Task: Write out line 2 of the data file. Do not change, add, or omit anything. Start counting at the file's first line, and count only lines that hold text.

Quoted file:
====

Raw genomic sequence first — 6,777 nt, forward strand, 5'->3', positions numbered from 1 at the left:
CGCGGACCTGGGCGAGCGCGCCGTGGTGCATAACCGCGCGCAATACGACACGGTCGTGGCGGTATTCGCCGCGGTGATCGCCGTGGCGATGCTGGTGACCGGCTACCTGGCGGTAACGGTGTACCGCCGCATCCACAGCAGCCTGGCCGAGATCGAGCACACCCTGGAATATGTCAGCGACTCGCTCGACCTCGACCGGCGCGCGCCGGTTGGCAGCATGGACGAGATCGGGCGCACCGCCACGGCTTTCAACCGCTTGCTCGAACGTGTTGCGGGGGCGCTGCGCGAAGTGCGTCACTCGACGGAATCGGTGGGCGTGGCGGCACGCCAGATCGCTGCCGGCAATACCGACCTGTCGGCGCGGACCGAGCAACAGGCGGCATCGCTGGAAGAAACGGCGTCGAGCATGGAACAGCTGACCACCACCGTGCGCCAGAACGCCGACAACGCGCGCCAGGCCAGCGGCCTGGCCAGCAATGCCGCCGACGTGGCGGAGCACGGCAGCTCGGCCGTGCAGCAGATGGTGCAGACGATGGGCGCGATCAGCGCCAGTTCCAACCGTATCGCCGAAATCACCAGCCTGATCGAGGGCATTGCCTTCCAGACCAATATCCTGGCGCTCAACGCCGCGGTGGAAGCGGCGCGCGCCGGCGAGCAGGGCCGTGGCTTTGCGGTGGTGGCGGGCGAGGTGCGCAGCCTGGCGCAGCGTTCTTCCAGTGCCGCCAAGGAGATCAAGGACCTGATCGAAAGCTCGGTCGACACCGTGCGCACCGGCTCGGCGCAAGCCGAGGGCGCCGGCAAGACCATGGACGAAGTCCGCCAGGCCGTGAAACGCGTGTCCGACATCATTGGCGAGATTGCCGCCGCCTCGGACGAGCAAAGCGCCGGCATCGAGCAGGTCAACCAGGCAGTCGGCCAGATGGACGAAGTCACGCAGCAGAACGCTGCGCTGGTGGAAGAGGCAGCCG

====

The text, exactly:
CGCGGACCTGGGCGAGCGCGCCGTGGTGCATAACCGCGCGCAATACGACACGGTCGTGGCGGTATTCGCCGCGGTGATCGCCGTGGCGATGCTGGTGACCGGCTACCTGGCGGTAACGGTGTACCGCCGCATCCACAGCAGCCTGGCCGAGATCGAGCACACCCTGGAATATGTCAGCGACTCGCTCGACCTCGACCGGCGCGCGCCGGTTGGCAGCATGGACGAGATCGGGCGCACCGCCACGGCTTTCAACCGCTTGCTCGAACGTGTTGCGGGGGCGCTGCGCGAAGTGCGTCACTCGACGGAATCGGTGGGCGTGGCGGCACGCCAGATCGCTGCCGGCAATACCGACCTGTCGGCGCGGACCGAGCAACAGGCGGCATCGCTGGAAGAAACGGCGTCGAGCATGGAACAGCTGACCACCACCGTGCGCCAGAACGCCGACAACGCGCGCCAGGCCAGCGGCCTGGCCAGCAATGCCGCCGACGTGGCGGAGCACGGCAGCTCGGCCGTGCAGCAGATGGTGCAGACGATGGGCGCGATCAGCGCCAGTTCCAACCGTATCGCCGAAATCACCAGCCTGATCGAGGGCATTGCCTTCCAGACCAATATCCTGGCGCTCAACGCCGCGGTGGAAGCGGCGCGCGCCGGCGAGCAGGGCCGTGGCTTTGCGGTGGTGGCGGGCGAGGTGCGCAGCCTGGCGCAGCGTTCTTCCAGTGCCGCCAAGGAGATCAAGGACCTGATCGAAAGCTCGGTCGACACCGTGCGCACCGGCTCGGCGCAAGCCGAGGGCGCCGGCAAGACCATGGACGAAGTCCGCCAGGCCGTGAAACGCGTGTCCGACATCATTGGCGAGATTGCCGCCGCCTCGGACGAGCAAAGCGCCGGCATCGAGCAGGTCAACCAGGCAGTCGGCCAGATGGACGAAGTCACGCAGCAGAACGCTGCGCTGGTGGAAGAGGCAGCCG